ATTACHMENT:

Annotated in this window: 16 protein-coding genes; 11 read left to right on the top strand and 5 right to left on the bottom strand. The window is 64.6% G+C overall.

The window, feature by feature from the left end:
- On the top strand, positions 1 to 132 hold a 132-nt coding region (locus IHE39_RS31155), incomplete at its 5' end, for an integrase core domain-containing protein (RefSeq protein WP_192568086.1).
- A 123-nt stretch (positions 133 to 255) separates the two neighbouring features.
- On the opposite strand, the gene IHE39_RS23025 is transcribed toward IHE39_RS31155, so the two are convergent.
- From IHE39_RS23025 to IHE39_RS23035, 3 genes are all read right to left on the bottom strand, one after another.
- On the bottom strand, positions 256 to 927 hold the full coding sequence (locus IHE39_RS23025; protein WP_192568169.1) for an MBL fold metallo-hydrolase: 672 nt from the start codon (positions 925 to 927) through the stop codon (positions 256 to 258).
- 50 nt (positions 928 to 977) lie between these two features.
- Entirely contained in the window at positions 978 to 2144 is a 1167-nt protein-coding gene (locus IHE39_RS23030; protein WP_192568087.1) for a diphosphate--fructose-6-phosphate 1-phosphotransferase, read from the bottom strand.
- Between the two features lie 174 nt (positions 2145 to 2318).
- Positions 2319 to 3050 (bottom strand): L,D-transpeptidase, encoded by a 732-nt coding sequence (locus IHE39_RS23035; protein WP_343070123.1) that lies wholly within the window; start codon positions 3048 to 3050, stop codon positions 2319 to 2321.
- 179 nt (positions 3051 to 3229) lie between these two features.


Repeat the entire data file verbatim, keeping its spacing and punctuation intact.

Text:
Annotated in this window: 16 protein-coding genes; 11 read left to right on the top strand and 5 right to left on the bottom strand. The window is 64.6% G+C overall.

The window, feature by feature from the left end:
- On the top strand, positions 1 to 132 hold a 132-nt coding region (locus IHE39_RS31155), incomplete at its 5' end, for an integrase core domain-containing protein (RefSeq protein WP_192568086.1).
- A 123-nt stretch (positions 133 to 255) separates the two neighbouring features.
- On the opposite strand, the gene IHE39_RS23025 is transcribed toward IHE39_RS31155, so the two are convergent.
- From IHE39_RS23025 to IHE39_RS23035, 3 genes are all read right to left on the bottom strand, one after another.
- On the bottom strand, positions 256 to 927 hold the full coding sequence (locus IHE39_RS23025; protein WP_192568169.1) for an MBL fold metallo-hydrolase: 672 nt from the start codon (positions 925 to 927) through the stop codon (positions 256 to 258).
- 50 nt (positions 928 to 977) lie between these two features.
- Entirely contained in the window at positions 978 to 2144 is a 1167-nt protein-coding gene (locus IHE39_RS23030; protein WP_192568087.1) for a diphosphate--fructose-6-phosphate 1-phosphotransferase, read from the bottom strand.
- Between the two features lie 174 nt (positions 2145 to 2318).
- Positions 2319 to 3050 (bottom strand): L,D-transpeptidase, encoded by a 732-nt coding sequence (locus IHE39_RS23035; protein WP_343070123.1) that lies wholly within the window; start codon positions 3048 to 3050, stop codon positions 2319 to 2321.
- 179 nt (positions 3051 to 3229) lie between these two features.